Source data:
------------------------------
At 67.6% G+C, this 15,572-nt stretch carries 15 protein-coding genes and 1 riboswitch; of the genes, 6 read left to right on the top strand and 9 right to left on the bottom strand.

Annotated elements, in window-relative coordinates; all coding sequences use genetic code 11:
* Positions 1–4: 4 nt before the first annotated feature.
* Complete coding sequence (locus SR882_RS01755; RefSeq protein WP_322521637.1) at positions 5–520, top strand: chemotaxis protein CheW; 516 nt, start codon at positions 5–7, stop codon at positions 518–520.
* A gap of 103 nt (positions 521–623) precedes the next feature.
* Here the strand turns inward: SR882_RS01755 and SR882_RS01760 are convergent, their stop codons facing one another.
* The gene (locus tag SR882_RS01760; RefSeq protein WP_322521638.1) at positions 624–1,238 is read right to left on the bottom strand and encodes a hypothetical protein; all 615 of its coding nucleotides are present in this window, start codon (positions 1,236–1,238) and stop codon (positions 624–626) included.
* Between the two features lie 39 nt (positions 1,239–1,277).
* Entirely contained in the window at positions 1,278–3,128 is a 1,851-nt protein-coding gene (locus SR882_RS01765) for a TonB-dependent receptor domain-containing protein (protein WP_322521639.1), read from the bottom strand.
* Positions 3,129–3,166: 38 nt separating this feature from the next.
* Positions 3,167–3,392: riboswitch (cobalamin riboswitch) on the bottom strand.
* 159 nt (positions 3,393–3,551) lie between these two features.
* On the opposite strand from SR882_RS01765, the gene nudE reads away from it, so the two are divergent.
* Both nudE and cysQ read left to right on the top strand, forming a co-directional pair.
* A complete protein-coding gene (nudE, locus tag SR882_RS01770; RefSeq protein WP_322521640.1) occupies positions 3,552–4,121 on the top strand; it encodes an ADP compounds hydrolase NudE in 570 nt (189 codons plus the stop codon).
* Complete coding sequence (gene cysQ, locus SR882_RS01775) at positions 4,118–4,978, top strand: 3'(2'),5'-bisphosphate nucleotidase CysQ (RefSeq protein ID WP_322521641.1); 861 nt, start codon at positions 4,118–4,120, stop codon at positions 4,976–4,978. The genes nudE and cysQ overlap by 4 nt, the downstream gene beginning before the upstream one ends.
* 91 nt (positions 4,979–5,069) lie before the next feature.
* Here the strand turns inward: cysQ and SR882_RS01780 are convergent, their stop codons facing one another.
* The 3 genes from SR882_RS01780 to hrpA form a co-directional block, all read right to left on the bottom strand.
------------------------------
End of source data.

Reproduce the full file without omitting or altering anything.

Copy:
At 67.6% G+C, this 15,572-nt stretch carries 15 protein-coding genes and 1 riboswitch; of the genes, 6 read left to right on the top strand and 9 right to left on the bottom strand.

Annotated elements, in window-relative coordinates; all coding sequences use genetic code 11:
* Positions 1–4: 4 nt before the first annotated feature.
* Complete coding sequence (locus SR882_RS01755; RefSeq protein WP_322521637.1) at positions 5–520, top strand: chemotaxis protein CheW; 516 nt, start codon at positions 5–7, stop codon at positions 518–520.
* A gap of 103 nt (positions 521–623) precedes the next feature.
* Here the strand turns inward: SR882_RS01755 and SR882_RS01760 are convergent, their stop codons facing one another.
* The gene (locus tag SR882_RS01760; RefSeq protein WP_322521638.1) at positions 624–1,238 is read right to left on the bottom strand and encodes a hypothetical protein; all 615 of its coding nucleotides are present in this window, start codon (positions 1,236–1,238) and stop codon (positions 624–626) included.
* Between the two features lie 39 nt (positions 1,239–1,277).
* Entirely contained in the window at positions 1,278–3,128 is a 1,851-nt protein-coding gene (locus SR882_RS01765) for a TonB-dependent receptor domain-containing protein (protein WP_322521639.1), read from the bottom strand.
* Positions 3,129–3,166: 38 nt separating this feature from the next.
* Positions 3,167–3,392: riboswitch (cobalamin riboswitch) on the bottom strand.
* 159 nt (positions 3,393–3,551) lie between these two features.
* On the opposite strand from SR882_RS01765, the gene nudE reads away from it, so the two are divergent.
* Both nudE and cysQ read left to right on the top strand, forming a co-directional pair.
* A complete protein-coding gene (nudE, locus tag SR882_RS01770; RefSeq protein WP_322521640.1) occupies positions 3,552–4,121 on the top strand; it encodes an ADP compounds hydrolase NudE in 570 nt (189 codons plus the stop codon).
* Complete coding sequence (gene cysQ, locus SR882_RS01775) at positions 4,118–4,978, top strand: 3'(2'),5'-bisphosphate nucleotidase CysQ (RefSeq protein ID WP_322521641.1); 861 nt, start codon at positions 4,118–4,120, stop codon at positions 4,976–4,978. The genes nudE and cysQ overlap by 4 nt, the downstream gene beginning before the upstream one ends.
* 91 nt (positions 4,979–5,069) lie before the next feature.
* Here the strand turns inward: cysQ and SR882_RS01780 are convergent, their stop codons facing one another.
* The 3 genes from SR882_RS01780 to hrpA form a co-directional block, all read right to left on the bottom strand.